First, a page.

UPDATE 1-Treasury wants to boost US alcohol market to help small players

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* Two largest brewers control 65% of the market

* Outdated laws date back to the end of Prohibition in 1933

* The Treasury will streamline tax reporting

*States urged to review anti-competitive impacts of laws (updated with Treasury statement)

By Andrea Shalal and Diane Bartz

WASHINGTON, Feb 9 (Reuters) – The U.S. Treasury Department on Wednesday raised concerns about the consolidation of the $250 billion U.S. alcohol market and outlined reforms it said , could spur competition and save consumers hundreds of millions of dollars each year.

A new review of mergers and acquisitions, different tax rates and the lifting of regulatory burdens for new entrants to the wine, beer and spirits market would make the market fairer for new brewers and cheaper for new ones. consumers, the Treasury said in a 63-page article https://home.treasury.gov/system/files/136/Competition-Report.pdf.

The long-awaited report is part of a July 09 executive order on competitiveness. Its focus on the beer industry, in particular, marks the latest push by the Biden administration to fight what it calls a consolidation excessive in the meat packing industries https://www.Reuters.com/business/retail-consumer/high-us-meat-price-packer-profiteering-or-capacity-crunch-2022-01-19 at shipping.

The Treasury, responding to more than 800 public comments on the issue, suggested tighter oversight by the Justice Department and the Federal Trade Commission, tougher enforcement of existing rules, and the development of new rules in the report, which was first reported by Reuters.

“American consumers, small business owners, entrepreneurs and workers should not have to suffer under the thumb of a highly concentrated beer industry,” Assistant Attorney General Jonathan Kanter said. “Enforcers and regulators must have the courage to learn and the courage to uphold the law and protect competition.”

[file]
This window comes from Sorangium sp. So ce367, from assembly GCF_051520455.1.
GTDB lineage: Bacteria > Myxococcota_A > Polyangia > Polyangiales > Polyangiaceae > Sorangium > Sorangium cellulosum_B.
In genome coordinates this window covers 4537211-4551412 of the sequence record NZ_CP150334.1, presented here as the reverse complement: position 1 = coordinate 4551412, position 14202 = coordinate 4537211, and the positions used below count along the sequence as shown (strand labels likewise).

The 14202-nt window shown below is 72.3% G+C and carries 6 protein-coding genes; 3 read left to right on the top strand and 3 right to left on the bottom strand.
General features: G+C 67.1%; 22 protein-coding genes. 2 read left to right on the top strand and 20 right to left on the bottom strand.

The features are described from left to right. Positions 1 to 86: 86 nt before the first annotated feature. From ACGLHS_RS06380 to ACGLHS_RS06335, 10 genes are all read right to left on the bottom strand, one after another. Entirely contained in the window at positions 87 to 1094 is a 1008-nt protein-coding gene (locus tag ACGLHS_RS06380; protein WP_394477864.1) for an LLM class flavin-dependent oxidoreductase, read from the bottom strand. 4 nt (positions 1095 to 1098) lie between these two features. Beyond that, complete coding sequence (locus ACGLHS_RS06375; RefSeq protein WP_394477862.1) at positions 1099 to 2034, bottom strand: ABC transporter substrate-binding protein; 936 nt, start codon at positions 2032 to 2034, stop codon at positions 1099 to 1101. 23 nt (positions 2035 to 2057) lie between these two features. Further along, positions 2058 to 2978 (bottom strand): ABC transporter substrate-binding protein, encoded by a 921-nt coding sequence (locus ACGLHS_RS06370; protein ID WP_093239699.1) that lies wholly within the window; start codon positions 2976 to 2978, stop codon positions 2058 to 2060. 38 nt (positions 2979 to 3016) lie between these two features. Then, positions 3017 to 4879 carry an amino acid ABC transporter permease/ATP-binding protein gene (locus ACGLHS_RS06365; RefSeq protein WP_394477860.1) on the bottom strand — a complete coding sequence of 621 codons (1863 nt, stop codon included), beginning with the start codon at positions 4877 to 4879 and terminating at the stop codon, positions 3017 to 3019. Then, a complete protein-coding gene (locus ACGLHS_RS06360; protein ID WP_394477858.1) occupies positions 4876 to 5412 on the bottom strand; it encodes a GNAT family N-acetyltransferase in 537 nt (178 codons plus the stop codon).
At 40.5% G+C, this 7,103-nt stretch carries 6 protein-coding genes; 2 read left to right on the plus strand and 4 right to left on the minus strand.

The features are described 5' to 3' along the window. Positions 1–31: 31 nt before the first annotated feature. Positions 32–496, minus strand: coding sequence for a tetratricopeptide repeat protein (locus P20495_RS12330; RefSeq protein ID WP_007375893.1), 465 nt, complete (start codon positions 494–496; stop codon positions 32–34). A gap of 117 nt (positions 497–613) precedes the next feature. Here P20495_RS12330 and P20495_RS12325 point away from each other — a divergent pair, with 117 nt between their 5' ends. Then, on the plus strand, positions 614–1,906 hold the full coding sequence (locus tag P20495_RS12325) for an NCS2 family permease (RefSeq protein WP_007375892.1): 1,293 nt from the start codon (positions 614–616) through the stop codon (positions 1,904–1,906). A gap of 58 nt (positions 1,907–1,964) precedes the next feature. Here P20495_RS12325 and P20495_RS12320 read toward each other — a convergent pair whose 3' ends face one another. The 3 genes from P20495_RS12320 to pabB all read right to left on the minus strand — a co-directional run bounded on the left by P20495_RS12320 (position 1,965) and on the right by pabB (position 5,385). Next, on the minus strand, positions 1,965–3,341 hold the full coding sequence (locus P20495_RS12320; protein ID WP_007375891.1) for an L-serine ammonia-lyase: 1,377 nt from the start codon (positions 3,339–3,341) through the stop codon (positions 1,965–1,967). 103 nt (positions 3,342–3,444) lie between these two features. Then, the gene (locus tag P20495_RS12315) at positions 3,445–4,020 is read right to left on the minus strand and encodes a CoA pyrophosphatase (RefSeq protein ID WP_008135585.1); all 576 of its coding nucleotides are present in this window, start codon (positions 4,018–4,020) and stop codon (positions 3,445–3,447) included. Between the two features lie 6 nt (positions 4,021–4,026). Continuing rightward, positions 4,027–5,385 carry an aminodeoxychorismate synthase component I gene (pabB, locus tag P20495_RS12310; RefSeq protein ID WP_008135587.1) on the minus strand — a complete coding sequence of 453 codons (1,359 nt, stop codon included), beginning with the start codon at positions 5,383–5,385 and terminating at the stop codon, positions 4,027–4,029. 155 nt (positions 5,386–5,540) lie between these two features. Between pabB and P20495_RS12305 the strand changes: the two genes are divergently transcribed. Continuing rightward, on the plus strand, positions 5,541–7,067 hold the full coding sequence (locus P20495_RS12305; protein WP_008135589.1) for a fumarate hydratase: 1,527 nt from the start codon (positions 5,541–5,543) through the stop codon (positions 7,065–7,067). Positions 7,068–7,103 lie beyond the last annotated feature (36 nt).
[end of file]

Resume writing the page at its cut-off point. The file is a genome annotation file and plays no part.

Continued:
The US beer, wine and spirits market has spawned thousands of new breweries, wineries and distilleries over the past decade.

But a web of convoluted state and federal regulations, some of which date back to the end of Prohibition in 1933, coupled with “exclusionary behavior” on the part of massive producers, distributors and retailers, means small entrants can have trouble struggling to compete and thrive, U.S. officials said.

The two largest brewers selling beer in the US – Anheuser Busch InBev and Molson Coors – account for 65% of US beer revenue.

“We are determined to protect what has been a thriving and vibrant industry with the entry of many small businesses,” while tackling issues that “lead to excessive prices for consumers,” a senior U.S. official said. .

So-called “post and hold” laws, which restrict price competition, mean beer consumers alone pay $487 million more a year than they should, and can drive up the cost of a bottle of wine up to 18% and a bottle of spirits over 30% according to the report, citing studies.

The DOJ and FTC, which share antitrust enforcement work, should take a closer look at proposed acquisitions of smaller players by larger ones, the Treasury said, noting that price advantages promised in past deals do not had not materialized.

The report also called on the Treasury Department’s Alcohol and Tobacco Tax and Trade Bureau (TTB) to change labeling rules to protect public health and limit the impact of lobbying. In 2017, liquor companies reported 303 lobbyists in Washington.

U.S. states — which control most oversight — should examine the anti-competitive impact of regulations and franchise rules on small producers, the Treasury said. (Reporting by Andrea Shalal and Diane Bartz; Editing by Heather Timmons, Aurora Ellis, Alexandra Hudson)

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